GSK Looks to Push RSV Vaccine to Younger Seniors with New Phase III Data

GSK HQ_iStock, Wirestock

Pictured: GSK office in Poland/iStock, Wirestock

GSK on Wednesday revealed preliminary results from a Phase III trial demonstrating that its respiratory syncytial virus vaccine Arexvy could also elicit immunity in adults aged 50 to 59 years of age.

The British biopharma did not provide detailed data in its announcement but said that it planned to present these results at the U.S. Centers for Disease Control and Prevention’s Advisory Committee on Immunization Practices (ACIP) meeting on Wednesday.

The Phase III study showed that when given to adults 50 to 59 years old, Arexvy could induce an immune response that was non-inferior to that in its currently approved respiratory syncytial virus (RSV) vaccine population. This was true for all participants in this younger age group, as well as those who were at higher risk of RSV disease due to certain underlying medical conditions.

Arexvy’s safety and reactogenicity profiles in the trial were also consistent with what had previously been established. The most common adverse events were pain, fatigue and headache, most of which were mild and transient.

The Phase III results point to Arexvy’s “ability to help protect adults aged 50 to 59” who are at higher risk of lower respiratory tract disease caused by RSV infection, GSK CSO Tony Wood said in a statement.

“We will submit these data for regulatory review as quickly as possible with the goal of offering adults in this age group the option of a vaccine for the first time,” Wood said. The company will also present full findings and analysis from the trial at a future medical congress.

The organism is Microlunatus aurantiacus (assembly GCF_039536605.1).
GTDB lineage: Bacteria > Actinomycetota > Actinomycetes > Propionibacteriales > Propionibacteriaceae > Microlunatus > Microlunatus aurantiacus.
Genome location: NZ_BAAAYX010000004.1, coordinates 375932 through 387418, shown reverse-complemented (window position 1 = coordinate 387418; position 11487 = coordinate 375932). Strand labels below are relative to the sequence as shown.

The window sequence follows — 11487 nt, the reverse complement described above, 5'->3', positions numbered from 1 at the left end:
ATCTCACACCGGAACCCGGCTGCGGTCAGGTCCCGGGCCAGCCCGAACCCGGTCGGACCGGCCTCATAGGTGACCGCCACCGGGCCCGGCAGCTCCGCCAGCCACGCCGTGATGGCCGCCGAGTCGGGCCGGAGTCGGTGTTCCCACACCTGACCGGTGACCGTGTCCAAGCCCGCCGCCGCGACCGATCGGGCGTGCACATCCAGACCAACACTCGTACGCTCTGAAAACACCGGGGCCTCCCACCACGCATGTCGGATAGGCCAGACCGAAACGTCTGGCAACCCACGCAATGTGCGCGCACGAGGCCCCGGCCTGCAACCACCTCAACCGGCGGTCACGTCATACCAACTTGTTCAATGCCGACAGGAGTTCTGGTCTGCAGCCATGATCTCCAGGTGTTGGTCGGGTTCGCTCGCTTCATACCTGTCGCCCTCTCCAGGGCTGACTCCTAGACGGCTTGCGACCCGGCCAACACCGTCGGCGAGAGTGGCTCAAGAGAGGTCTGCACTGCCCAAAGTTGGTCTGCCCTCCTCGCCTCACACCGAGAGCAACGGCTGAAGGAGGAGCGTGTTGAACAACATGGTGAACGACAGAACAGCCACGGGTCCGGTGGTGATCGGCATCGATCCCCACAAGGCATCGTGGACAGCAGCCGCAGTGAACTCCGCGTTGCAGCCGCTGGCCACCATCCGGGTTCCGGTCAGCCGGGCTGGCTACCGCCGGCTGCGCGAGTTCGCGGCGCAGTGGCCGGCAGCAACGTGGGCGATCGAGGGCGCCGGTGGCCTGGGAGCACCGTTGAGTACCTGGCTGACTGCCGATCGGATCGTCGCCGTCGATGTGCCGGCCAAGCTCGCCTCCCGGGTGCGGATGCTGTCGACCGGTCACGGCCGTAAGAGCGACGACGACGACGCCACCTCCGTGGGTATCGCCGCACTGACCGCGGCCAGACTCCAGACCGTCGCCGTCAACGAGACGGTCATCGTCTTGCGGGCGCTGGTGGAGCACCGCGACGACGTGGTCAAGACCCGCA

Arexvy is the first FDA-approved RSV vaccine in the U.S., winning its regulatory nod in May 2023. However, its current label only allows its use in adults 60 years old and above. Close behind it was Pfizer’s Abrysvo, which was approved a month later and targets the same vaccine population.

However, despite winning the RSV race, GSK said in its second-quarter earnings briefing that it was anticipating lower rollout numbers for Arexvy than what it saw for its blockbuster shingles vaccine Shingrix. Still, the company expects Arexvy inoculations to be a strong growth driver, particularly as the approval came in time for the 2023-2024 RSV season. GSK estimated at the time that some 80 million older adults in the U.S. were up for their first RSV shot.

In August 2023, GSK alleged that Pfizer had violated four patents related to the antigen used in Arexvy. In its lawsuit, filed in a Delaware federal court, GSK alleged that Pfizer’s Abrysvo uses GSK’s protected inventions. The British company is seeking a jury trial as well as monetary damages. Pfizer has denied the allegations and said that it will defend its position.

Tristan Manalac is an independent science writer based in Metro Manila, Philippines. He can be reached at tristan@tristanmanalac.com or tristan.manalac@biospace.com.

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